Overview of interests
Dr. Copeland’s laboratory investigates the role of the formin family of cytoskeletal remodeling proteins in governing cellular dynamics. Current projects focus on the role of FMNL2 in melanoma metastasis, the role of formins in cell-cell junction formation in endothelial cells, and the role of the novel formin INF1 in Golgi and primary cilium assembly.
Dr. Copeland was the first laboratory to describe the cellular function of the novel vertebrate formin INF1. This work showed that INF1 coordinates actin and microtubule dynamics to affect Golgi assembly and positioning. In the course of this work, they also discovered that INF1 plays a central role in assembly of the primary cilia – a cellular antenna required for a variety of cellular signaling pathways. They were also the first laboratory to perform a functional analysis on the metastatic formins FMNL2 and FMNL3. They continue to pursue the function of FMNL2 as an essential regulator of metastasis in melanoma cells. More recently, Dr. Copeland’s work has uncovered a new role for formins in the assembly of endothelial cell-cell junctions. These findings are likely to have an important impact on their understanding of the processes that drive angiogenesis and atherosclerosis.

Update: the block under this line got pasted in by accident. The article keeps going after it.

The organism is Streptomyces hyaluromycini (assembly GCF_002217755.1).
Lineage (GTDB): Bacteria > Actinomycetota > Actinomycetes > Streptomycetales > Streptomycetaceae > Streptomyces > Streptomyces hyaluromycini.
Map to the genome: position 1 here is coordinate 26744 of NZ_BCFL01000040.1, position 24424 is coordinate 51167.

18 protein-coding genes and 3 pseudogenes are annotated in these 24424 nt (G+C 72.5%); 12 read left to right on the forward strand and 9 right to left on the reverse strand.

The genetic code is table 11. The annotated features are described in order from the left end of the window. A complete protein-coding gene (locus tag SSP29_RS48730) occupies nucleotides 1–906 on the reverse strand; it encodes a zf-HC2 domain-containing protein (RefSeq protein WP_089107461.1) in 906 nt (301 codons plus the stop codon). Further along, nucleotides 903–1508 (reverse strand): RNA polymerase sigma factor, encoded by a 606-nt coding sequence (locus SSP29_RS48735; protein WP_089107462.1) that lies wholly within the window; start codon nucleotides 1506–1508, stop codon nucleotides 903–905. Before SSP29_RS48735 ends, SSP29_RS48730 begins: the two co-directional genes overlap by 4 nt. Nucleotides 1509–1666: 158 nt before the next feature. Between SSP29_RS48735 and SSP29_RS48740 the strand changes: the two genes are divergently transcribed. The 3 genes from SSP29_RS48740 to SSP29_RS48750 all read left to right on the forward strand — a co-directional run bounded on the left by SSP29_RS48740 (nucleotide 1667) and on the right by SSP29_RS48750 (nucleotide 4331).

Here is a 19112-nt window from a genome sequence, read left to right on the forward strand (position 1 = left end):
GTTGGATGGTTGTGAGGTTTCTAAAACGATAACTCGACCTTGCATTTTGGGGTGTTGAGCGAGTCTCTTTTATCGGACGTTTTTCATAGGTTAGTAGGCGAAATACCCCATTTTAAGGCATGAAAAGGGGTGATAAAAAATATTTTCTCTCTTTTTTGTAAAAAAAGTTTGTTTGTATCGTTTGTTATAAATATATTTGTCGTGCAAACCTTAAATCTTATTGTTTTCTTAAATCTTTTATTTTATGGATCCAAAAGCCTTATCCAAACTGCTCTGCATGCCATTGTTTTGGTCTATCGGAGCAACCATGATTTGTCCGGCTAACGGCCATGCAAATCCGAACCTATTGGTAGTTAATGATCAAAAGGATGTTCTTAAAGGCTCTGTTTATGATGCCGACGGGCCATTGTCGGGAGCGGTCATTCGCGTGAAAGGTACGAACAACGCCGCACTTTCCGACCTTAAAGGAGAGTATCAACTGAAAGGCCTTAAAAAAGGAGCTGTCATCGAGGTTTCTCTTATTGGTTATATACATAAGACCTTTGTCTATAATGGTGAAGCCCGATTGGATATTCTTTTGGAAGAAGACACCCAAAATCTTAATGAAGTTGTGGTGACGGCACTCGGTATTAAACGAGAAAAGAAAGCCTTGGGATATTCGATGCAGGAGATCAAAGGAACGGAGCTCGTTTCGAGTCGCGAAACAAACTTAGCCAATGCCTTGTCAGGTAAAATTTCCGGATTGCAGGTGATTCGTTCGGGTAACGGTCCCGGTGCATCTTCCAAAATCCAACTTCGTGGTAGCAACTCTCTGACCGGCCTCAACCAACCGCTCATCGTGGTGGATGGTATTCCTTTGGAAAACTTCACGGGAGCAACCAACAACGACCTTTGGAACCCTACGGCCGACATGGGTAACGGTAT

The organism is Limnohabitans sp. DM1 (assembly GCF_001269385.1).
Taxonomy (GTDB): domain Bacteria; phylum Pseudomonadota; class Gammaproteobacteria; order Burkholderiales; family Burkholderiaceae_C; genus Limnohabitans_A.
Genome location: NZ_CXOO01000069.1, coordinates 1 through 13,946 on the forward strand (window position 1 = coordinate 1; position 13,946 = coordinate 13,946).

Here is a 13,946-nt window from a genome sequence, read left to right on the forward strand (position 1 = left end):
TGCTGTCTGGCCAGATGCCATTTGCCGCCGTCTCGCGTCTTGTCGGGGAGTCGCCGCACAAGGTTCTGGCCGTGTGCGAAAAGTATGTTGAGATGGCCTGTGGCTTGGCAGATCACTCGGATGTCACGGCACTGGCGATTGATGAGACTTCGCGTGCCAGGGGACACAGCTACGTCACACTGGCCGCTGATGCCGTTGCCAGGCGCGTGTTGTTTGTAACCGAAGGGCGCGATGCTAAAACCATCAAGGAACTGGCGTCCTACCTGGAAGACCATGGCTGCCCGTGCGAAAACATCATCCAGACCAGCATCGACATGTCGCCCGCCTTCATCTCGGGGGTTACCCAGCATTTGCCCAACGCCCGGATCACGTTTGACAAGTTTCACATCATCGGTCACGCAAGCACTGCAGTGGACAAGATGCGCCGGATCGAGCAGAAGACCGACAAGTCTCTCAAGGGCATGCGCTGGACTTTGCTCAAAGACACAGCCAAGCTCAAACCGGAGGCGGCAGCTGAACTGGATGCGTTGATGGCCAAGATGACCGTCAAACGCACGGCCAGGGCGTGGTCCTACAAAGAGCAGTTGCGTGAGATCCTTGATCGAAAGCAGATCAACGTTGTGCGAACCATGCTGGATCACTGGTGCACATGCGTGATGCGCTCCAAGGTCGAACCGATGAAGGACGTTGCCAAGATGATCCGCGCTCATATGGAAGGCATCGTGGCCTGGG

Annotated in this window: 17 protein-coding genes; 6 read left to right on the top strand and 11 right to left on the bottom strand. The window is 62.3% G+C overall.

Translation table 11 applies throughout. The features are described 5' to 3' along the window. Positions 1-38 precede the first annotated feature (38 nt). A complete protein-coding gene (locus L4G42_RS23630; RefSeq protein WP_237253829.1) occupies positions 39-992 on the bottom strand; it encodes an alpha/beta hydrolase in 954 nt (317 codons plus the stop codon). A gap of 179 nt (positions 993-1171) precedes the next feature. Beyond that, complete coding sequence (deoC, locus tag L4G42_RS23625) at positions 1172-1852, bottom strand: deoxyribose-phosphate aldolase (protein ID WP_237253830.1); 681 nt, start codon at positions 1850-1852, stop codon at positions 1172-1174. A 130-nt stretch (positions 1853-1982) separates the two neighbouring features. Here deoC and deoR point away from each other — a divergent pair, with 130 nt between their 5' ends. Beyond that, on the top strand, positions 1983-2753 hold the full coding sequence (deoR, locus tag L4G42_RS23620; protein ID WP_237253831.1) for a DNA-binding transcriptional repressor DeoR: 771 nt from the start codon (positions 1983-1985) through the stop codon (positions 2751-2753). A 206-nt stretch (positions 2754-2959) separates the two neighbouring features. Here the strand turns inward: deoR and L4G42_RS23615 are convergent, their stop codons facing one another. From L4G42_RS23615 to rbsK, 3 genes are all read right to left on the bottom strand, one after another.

Research in the Copeland laboratory is funded by grants from the Canadian Institute for Health Research (CIHR), the Heart and Stroke Foundation of Canada (HSFC) and the Cancer Research Society (CRS).